I do not wish to minimize the inconsistencies between the different sections of the dialogue—indeed, in order for the dialogue to illustrate the argumentative procedure I think it does, I need to insist on them. However, with the exception of the Epicurean material, which is clearly an outlier, the other sections of the dialogue can—with some tweaking and twisting—be made to tell an almost consistent story. In 365e-366b, Socrates gives the basic position: the person is identified with his soul. In this life, the soul, being joined with the body, is subject to many pains and ills, whereas in the afterlife it returns to its “native heavenly aether.” Thus, death is a transition from something bad to something good, and should therefore not be feared. The Cynic-inspired passage can be viewed as helping to support the contention that this life is something bad. The second Phaedonic passage adds a proof of the soul’s immortality, bolstering the contention that death is a transition to another state, and gives a more vivid description of the afterlife, to reinforce the point that the transition is to something good. The final Gorgianic myth amends the above argument: the blessed afterlife will be enjoyed only by the righteous, whereas the wicked will suffer greatly, so that if one is pious, one should not fear death, since for the pious death is a transition from something bad to something good. It is this argument as a whole that is effective on Axiochus, whereas the Epicurean arguments that Socrates also retails don’t work. Even with this tweaking, however, rough edges remain: 365e-366b attributes suffering to the fact that the soul is united to the body, whereas in the Gorgianic myth disembodied souls can suffer, and after stating that the wicked suffer, Socrates then reverts to his earlier position when he says to Axiochus that every soul “when removed from this place, [is] free of pain.” (372a)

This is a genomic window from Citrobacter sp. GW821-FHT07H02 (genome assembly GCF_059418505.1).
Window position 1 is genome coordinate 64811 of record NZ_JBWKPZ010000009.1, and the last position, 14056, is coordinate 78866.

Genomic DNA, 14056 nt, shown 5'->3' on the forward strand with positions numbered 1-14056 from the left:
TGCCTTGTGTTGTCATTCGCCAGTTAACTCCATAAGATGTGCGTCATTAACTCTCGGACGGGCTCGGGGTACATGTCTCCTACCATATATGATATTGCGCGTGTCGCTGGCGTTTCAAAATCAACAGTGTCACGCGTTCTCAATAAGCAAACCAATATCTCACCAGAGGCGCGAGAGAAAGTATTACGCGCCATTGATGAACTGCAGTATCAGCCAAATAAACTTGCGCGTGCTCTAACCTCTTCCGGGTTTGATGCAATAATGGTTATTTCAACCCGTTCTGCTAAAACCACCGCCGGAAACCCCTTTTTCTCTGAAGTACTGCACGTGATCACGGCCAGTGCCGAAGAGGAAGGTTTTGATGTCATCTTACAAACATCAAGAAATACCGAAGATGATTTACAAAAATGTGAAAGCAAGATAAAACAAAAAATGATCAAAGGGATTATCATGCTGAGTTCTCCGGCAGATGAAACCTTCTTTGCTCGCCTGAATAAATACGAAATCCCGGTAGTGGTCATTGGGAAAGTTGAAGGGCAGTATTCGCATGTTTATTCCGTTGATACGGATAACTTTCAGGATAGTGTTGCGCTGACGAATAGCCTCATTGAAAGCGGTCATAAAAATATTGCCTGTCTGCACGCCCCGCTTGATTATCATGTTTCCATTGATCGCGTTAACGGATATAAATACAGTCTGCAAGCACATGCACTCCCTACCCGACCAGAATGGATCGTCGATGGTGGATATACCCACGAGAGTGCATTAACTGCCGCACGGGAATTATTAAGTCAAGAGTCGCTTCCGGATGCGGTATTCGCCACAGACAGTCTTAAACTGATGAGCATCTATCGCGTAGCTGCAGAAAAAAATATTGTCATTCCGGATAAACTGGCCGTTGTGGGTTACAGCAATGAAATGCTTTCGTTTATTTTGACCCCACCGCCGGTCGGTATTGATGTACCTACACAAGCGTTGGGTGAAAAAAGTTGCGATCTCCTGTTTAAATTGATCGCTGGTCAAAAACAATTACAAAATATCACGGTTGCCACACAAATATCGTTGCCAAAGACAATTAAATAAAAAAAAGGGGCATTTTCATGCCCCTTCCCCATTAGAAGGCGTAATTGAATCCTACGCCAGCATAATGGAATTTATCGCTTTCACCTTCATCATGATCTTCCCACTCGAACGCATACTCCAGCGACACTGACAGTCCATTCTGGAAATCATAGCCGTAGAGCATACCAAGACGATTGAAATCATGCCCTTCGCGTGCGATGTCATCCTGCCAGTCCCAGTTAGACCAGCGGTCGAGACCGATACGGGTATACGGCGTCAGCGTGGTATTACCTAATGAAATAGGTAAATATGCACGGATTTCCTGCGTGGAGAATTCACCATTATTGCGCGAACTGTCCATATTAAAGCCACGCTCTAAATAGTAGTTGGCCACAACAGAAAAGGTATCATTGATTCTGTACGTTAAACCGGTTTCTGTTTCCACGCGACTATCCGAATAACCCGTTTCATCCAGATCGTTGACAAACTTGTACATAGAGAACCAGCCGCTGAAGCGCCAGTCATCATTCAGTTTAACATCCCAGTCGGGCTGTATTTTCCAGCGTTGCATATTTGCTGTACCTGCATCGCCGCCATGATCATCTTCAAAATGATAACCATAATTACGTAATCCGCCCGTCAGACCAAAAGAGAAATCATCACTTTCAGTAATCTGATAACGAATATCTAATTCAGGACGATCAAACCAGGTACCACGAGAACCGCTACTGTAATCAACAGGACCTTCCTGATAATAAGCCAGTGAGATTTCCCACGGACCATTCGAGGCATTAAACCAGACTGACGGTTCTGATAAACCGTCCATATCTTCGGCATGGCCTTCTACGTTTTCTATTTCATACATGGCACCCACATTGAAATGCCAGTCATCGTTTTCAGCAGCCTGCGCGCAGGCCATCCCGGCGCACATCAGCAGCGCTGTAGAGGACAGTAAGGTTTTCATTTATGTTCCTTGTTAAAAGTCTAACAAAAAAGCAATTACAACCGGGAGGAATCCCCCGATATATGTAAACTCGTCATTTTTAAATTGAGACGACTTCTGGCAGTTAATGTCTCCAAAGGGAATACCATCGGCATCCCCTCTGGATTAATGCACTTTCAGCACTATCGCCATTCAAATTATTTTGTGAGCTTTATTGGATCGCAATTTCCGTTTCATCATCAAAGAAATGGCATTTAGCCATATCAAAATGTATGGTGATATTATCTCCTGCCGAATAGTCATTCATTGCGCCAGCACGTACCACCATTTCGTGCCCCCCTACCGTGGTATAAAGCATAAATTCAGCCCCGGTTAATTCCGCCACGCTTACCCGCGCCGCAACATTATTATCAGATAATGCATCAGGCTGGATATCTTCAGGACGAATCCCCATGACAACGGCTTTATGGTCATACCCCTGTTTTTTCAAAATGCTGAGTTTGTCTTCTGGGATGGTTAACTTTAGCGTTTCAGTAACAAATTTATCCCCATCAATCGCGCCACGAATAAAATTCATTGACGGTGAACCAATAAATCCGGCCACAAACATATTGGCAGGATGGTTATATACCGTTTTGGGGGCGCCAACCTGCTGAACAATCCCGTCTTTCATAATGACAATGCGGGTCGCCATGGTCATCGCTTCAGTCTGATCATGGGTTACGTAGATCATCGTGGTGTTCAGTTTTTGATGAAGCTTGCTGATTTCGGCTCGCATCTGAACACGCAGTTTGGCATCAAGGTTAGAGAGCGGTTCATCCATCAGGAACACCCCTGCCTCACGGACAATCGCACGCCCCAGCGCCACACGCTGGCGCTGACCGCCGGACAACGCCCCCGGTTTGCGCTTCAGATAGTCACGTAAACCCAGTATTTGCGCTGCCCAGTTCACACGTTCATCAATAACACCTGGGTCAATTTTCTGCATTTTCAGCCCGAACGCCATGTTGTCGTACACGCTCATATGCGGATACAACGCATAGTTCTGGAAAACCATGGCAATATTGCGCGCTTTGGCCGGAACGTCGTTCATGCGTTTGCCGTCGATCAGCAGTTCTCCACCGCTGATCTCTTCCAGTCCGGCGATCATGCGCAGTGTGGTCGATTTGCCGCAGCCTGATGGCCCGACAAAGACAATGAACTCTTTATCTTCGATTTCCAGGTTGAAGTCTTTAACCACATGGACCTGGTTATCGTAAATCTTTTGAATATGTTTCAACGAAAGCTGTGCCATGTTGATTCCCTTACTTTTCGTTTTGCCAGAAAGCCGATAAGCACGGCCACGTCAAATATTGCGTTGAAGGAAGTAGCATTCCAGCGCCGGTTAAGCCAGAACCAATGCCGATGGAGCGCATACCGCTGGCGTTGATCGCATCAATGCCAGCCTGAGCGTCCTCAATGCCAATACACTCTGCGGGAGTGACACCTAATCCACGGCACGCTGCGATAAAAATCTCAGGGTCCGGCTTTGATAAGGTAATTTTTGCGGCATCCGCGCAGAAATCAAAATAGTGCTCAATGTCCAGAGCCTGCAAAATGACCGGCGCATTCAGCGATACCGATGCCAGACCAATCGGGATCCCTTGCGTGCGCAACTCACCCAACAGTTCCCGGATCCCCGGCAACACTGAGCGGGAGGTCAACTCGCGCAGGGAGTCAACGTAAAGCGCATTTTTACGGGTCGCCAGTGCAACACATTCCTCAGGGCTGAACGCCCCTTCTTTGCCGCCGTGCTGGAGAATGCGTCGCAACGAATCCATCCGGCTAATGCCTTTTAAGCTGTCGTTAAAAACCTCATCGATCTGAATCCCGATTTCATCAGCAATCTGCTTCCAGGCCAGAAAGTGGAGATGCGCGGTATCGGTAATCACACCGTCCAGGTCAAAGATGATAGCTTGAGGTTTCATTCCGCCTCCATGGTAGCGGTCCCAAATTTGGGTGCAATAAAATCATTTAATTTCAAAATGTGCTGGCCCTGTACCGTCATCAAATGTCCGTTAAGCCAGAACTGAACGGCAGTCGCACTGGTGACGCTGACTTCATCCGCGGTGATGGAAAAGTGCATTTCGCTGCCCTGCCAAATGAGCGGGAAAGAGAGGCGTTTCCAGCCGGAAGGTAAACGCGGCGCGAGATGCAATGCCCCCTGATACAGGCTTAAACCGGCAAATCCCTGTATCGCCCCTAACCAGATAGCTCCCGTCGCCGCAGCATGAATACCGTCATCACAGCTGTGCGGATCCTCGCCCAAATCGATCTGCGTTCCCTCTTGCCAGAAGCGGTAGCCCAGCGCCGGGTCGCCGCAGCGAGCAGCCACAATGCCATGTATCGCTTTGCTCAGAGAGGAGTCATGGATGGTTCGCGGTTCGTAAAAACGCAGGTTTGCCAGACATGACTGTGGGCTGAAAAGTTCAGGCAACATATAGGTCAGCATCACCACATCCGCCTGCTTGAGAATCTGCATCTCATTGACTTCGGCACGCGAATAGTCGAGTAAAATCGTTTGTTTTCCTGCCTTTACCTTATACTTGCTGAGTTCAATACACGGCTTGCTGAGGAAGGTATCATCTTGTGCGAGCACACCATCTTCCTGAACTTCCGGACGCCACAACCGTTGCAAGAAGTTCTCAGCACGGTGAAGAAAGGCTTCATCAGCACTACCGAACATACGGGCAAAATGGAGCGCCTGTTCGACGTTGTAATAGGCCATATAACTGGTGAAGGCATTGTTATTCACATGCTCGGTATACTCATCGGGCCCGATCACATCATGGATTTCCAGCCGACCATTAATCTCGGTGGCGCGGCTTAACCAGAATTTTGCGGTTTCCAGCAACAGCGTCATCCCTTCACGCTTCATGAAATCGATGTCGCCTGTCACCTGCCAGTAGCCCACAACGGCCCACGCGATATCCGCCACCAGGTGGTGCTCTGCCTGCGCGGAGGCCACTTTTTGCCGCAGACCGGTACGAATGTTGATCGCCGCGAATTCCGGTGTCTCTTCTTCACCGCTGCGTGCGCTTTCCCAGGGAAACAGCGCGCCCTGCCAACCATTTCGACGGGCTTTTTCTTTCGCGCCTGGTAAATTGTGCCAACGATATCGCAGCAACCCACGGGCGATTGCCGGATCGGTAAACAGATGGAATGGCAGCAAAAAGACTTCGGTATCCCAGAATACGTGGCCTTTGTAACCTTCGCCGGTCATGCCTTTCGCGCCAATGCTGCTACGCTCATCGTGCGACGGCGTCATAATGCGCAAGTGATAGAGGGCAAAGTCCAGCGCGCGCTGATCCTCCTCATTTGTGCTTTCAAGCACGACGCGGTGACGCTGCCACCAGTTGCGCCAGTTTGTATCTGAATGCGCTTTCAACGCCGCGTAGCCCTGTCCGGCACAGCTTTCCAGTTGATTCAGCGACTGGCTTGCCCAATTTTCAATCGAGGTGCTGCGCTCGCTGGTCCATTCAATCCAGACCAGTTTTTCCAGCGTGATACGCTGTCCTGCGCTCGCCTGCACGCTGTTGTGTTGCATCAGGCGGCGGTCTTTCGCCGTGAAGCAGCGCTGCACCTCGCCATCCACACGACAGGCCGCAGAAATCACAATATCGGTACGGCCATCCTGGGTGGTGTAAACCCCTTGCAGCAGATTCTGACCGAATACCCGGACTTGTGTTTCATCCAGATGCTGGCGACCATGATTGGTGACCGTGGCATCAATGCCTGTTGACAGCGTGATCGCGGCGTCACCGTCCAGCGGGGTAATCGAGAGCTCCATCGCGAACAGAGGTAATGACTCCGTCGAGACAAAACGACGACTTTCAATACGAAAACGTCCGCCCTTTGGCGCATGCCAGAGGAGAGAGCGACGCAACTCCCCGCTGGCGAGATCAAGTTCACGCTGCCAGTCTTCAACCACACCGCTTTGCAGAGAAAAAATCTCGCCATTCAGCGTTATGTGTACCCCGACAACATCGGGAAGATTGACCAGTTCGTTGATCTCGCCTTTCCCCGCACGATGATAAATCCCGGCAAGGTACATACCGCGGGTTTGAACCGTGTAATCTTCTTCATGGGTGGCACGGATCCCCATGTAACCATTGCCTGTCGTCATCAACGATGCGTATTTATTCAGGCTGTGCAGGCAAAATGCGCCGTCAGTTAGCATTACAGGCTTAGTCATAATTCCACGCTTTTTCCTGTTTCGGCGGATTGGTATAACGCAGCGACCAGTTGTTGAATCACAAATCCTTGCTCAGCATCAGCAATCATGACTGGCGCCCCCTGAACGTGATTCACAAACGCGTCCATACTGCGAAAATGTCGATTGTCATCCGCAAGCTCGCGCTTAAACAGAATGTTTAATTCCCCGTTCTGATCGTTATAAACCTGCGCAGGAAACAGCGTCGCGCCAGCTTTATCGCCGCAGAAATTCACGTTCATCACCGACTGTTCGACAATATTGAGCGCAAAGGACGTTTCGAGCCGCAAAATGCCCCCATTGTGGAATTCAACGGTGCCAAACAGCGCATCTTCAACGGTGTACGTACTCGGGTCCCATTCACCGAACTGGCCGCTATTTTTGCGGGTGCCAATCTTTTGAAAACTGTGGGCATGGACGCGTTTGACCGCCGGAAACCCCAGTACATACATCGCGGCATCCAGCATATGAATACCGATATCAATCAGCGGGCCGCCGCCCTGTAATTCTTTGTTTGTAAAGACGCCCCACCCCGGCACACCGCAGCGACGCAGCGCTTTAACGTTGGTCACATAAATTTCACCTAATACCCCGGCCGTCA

Wayne Olson has pointed out to me that we need to be cautious about drawing too strong a parallel between the Axiochus and Cicero’s Consolation. He notes that Cicero qualifies his statement about throwing together inconsistent arguments in order to relieve his distress by introducing it with the adverbial phrase ut fere: “Nearly as I threw all these kinds of consolations together.” This suggests that Cicero himself did not use all of the arguments against grief that he had previously listed in the Tusculan Disputations. Furthermore, says Olson, Cicero in his Consolation is both therapist and fevered patient, putting him in quite a different position from Socrates’ in the Axiochus.
I think that Olson is correct to warn against drawing too close a parallel between Cicero’s Consolation in particular and the Axiochus, but this does not undermine Hutchinson’s basic point that the consolation genre provides a comparable usage of inconsistent arguments. In TD III.76, Cicero lists five different methods used by comforters. These methods do not proceed from consistent premises, since the first method (of the Stoic Cleanthes) is to insist that the death of a loved one is not evil, whereas most of the others (such as the Peripatetic strategy of insisting that the evil is not so serious) presume that the death of a loved one is evil. Cicero then says that some people are in favor of collecting together (colligo) all of the previous 5 methods, nearly as (ut fere) Cicero did in his own Consolation. Thus, whether or not Cicero himself systematically deployed inconsistent consolatory arguments in his own Consolation, TD III.76 does clearly show that there were extant around Cicero’s time people who did advocate this sort of consolatory practice. Of course, this still leaves open the question of why Cicero qualifies his own usage of the practice. My guess is that Cicero does so because he might have omitted some of the previous methods on his list when throwing them together in his own Consolation; Cicero makes it clear (TD III.77, cf. TD II.29-30) that he doesn’t think that Cleanthes’ strategy of simply denying that anything bad has happened is effective.
 In fairness to Socrates, it should be noted that he specifically tells Axiochus that he should not accept what he says on his authority alone but should decide for himself. (372)